Serving as interim leader for our missionary field here in Bolivia, I have the privilege to witness many of my colleagues who ‘operate in the shadows’ here away from their families and the communities where they call home. When I first began as a missionary, everything was new and different. Being single, there was more than enough time to document, write and share online about all the ministry that was happening and the growth that God was masterfully orchestrating in and through my life. Now, my role is different, I get to encourage, shepherd and brag about those who have followed the call to live out Christ’s example of meekness here in Bolivia.


With all the time I now spend behind a desk or at legal meetings, investing in young men’s lives through basketball has been quite life giving. Thank you Lord for your provision!

On the surface, it might seem that said ministry and growth have slowed down if you go by what I’ve been able to post on social media or write about on this blog. From where I sit, reality would look a lot more like the opposite of that assumption. It’s an interesting conundrum as a missionary. The more experienced you get, the more opportunities God opens up for you as you walk in obedience, but truthfully this translates into a lot less time to share about it all. I deeply appreciate all of you who have still continued to support the ministry faithfully through your prayers and finances – it is not lost on me the reduced frequency to which I have been update and write. All the more do I grow in appreciation of our Good Father and His people who sacrificially support our family as we daily seek to serve Him here in Bolivia. Sinceramente, Gracias.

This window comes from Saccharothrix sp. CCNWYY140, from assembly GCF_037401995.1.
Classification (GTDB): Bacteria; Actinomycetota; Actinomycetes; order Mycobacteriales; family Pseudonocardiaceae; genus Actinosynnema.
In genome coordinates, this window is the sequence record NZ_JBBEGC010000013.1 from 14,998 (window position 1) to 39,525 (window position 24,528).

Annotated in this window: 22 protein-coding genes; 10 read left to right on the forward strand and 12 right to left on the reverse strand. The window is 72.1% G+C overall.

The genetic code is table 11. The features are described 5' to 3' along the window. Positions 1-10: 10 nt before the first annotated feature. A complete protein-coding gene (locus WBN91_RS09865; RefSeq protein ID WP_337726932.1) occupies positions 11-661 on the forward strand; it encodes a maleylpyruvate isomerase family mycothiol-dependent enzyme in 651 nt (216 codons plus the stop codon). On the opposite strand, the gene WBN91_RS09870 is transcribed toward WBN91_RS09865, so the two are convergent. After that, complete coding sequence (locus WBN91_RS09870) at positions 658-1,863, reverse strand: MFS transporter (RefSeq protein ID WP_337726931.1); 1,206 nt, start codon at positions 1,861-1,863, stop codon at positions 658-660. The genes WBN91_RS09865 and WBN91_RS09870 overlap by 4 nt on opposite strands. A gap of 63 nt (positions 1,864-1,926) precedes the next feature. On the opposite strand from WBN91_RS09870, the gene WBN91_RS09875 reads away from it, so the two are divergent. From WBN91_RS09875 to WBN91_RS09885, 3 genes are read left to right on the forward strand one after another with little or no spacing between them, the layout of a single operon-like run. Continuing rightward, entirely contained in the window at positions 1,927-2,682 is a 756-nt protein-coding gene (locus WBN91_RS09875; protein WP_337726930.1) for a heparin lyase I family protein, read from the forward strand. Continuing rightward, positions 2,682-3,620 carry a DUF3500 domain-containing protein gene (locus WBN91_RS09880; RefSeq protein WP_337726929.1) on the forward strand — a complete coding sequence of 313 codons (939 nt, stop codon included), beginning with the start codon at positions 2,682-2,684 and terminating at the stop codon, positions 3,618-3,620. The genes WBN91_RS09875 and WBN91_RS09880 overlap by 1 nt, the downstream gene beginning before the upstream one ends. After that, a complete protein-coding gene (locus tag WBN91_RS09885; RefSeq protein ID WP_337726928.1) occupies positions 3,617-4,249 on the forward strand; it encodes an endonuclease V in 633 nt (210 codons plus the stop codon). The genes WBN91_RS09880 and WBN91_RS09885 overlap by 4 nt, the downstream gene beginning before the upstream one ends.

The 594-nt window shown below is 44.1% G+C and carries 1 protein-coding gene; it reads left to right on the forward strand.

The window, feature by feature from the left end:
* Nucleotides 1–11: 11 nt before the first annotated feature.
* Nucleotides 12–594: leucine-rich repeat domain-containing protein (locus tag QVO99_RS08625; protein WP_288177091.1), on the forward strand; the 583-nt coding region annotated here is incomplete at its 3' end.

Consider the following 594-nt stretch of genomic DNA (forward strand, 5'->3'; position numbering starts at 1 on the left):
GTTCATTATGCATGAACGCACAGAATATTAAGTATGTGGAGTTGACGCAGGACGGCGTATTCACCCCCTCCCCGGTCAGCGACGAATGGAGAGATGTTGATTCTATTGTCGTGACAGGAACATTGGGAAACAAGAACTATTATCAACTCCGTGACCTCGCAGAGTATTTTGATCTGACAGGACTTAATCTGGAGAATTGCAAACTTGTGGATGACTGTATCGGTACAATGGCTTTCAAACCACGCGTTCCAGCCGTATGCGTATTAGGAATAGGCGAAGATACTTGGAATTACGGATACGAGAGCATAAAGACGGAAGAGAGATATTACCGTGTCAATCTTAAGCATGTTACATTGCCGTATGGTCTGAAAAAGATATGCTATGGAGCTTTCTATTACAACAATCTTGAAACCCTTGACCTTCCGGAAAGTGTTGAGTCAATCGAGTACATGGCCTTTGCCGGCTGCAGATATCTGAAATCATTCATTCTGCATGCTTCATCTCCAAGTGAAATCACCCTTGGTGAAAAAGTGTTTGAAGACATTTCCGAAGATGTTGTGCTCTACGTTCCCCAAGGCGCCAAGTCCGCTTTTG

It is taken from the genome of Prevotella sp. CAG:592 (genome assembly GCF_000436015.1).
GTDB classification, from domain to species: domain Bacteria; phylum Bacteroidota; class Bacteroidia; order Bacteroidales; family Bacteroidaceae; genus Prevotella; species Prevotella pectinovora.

Speaking of those who serve sacrificially without much acclaim and in light of most of the world outside of Bolivia celebrating a certain holiday this past weekend, I have to acknowledge strong women. As I witness my wife tirelessly care for and love our new born daughter, I am floored by the magnitude of what mothers are called to when nurturing and cultivating a young child. I have often said, when given the spotlight, that any great ideas that I may share, likely have come from a strong and godly woman in my life. It’s not just lip service, it’s the plain truth as I know how limited my male brain is!